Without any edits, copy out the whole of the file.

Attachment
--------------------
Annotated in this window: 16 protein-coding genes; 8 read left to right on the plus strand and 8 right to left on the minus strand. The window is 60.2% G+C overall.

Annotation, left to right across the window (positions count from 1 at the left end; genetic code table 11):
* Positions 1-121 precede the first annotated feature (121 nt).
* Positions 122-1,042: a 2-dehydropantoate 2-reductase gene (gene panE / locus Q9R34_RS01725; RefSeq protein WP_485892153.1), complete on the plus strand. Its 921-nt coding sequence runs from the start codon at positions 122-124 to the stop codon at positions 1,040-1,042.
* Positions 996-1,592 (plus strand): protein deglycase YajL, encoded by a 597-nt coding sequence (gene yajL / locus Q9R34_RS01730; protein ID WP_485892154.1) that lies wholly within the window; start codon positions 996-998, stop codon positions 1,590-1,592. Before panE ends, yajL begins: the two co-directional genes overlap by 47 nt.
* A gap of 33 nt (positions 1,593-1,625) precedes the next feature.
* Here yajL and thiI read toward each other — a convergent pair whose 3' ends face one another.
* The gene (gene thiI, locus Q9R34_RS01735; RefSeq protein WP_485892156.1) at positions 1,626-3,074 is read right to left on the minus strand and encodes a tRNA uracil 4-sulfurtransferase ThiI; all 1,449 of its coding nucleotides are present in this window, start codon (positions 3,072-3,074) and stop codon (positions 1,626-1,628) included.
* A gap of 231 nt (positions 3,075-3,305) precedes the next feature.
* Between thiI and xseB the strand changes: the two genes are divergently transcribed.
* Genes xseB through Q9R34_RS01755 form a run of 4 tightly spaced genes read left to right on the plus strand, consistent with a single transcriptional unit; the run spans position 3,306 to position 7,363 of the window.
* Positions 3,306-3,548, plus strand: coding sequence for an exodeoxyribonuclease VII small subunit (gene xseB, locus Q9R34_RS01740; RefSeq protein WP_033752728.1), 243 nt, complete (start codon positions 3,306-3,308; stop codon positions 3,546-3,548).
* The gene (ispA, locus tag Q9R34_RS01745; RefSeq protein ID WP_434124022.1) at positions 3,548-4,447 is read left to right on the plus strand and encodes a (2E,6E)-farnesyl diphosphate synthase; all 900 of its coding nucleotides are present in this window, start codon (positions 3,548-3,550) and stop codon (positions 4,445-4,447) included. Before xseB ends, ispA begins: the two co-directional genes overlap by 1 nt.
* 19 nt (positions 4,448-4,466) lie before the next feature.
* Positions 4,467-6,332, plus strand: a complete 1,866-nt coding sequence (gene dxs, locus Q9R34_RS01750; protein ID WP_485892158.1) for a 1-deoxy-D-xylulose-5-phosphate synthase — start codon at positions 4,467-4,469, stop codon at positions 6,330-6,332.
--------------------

Annotated in this window: 16 protein-coding genes; 8 read left to right on the plus strand and 8 right to left on the minus strand. The window is 60.2% G+C overall.

Annotation, left to right across the window (positions count from 1 at the left end; genetic code table 11):
* Positions 1-121 precede the first annotated feature (121 nt).
* Positions 122-1,042: a 2-dehydropantoate 2-reductase gene (gene panE / locus Q9R34_RS01725; RefSeq protein WP_485892153.1), complete on the plus strand. Its 921-nt coding sequence runs from the start codon at positions 122-124 to the stop codon at positions 1,040-1,042.
* Positions 996-1,592 (plus strand): protein deglycase YajL, encoded by a 597-nt coding sequence (gene yajL / locus Q9R34_RS01730; protein ID WP_485892154.1) that lies wholly within the window; start codon positions 996-998, stop codon positions 1,590-1,592. Before panE ends, yajL begins: the two co-directional genes overlap by 47 nt.
* A gap of 33 nt (positions 1,593-1,625) precedes the next feature.
* Here yajL and thiI read toward each other — a convergent pair whose 3' ends face one another.
* The gene (gene thiI, locus Q9R34_RS01735; RefSeq protein WP_485892156.1) at positions 1,626-3,074 is read right to left on the minus strand and encodes a tRNA uracil 4-sulfurtransferase ThiI; all 1,449 of its coding nucleotides are present in this window, start codon (positions 3,072-3,074) and stop codon (positions 1,626-1,628) included.
* A gap of 231 nt (positions 3,075-3,305) precedes the next feature.
* Between thiI and xseB the strand changes: the two genes are divergently transcribed.
* Genes xseB through Q9R34_RS01755 form a run of 4 tightly spaced genes read left to right on the plus strand, consistent with a single transcriptional unit; the run spans position 3,306 to position 7,363 of the window.
* Positions 3,306-3,548, plus strand: coding sequence for an exodeoxyribonuclease VII small subunit (gene xseB, locus Q9R34_RS01740; RefSeq protein WP_033752728.1), 243 nt, complete (start codon positions 3,306-3,308; stop codon positions 3,546-3,548).
* The gene (ispA, locus tag Q9R34_RS01745; RefSeq protein ID WP_434124022.1) at positions 3,548-4,447 is read left to right on the plus strand and encodes a (2E,6E)-farnesyl diphosphate synthase; all 900 of its coding nucleotides are present in this window, start codon (positions 3,548-3,550) and stop codon (positions 4,445-4,447) included. Before xseB ends, ispA begins: the two co-directional genes overlap by 1 nt.
* 19 nt (positions 4,448-4,466) lie before the next feature.
* Positions 4,467-6,332, plus strand: a complete 1,866-nt coding sequence (gene dxs, locus Q9R34_RS01750; protein ID WP_485892158.1) for a 1-deoxy-D-xylulose-5-phosphate synthase — start codon at positions 4,467-4,469, stop codon at positions 6,330-6,332.